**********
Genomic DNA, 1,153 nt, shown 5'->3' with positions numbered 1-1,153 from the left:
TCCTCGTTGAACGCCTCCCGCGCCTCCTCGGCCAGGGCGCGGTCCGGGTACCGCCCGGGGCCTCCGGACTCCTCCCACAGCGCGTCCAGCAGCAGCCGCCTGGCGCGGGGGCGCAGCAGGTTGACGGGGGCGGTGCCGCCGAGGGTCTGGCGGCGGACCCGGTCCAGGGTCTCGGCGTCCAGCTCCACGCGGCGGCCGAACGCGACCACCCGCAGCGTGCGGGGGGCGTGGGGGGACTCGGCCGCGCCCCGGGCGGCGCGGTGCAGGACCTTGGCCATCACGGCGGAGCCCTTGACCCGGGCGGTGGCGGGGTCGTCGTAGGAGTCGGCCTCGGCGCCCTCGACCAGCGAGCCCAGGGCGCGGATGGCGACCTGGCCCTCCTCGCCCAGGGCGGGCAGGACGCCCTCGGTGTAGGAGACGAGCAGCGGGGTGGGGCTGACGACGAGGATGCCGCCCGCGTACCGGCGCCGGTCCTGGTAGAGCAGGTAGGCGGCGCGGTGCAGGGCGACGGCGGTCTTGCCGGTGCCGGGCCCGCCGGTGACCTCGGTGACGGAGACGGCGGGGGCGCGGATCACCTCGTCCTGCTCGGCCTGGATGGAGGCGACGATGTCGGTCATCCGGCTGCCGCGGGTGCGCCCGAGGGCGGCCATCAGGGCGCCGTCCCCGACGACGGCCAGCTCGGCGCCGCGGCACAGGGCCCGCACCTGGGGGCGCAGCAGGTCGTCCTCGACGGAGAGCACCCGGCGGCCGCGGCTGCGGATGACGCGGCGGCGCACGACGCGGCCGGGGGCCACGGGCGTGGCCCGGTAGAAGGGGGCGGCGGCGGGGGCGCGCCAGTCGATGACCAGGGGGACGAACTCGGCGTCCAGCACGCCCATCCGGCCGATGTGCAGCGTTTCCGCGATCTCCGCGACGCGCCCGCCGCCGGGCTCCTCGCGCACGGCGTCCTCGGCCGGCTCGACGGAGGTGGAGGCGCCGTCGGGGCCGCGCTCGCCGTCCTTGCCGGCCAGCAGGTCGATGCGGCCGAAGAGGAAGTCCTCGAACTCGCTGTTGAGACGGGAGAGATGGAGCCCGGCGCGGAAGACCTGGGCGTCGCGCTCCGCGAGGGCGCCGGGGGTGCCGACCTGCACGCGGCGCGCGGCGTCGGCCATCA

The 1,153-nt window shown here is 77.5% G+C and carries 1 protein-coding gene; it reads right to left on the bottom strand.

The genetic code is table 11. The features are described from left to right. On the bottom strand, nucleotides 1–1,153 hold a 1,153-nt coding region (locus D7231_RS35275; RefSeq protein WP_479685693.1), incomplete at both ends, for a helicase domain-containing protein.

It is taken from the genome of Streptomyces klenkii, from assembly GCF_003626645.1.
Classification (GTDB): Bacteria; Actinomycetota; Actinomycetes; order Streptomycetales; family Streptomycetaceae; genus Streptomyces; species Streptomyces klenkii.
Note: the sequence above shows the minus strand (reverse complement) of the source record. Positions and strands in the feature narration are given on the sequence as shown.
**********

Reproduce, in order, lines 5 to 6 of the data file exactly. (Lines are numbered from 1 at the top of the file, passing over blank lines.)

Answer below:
It is taken from the genome of Streptomyces klenkii, from assembly GCF_003626645.1.
Classification (GTDB): Bacteria; Actinomycetota; Actinomycetes; order Streptomycetales; family Streptomycetaceae; genus Streptomyces; species Streptomyces klenkii.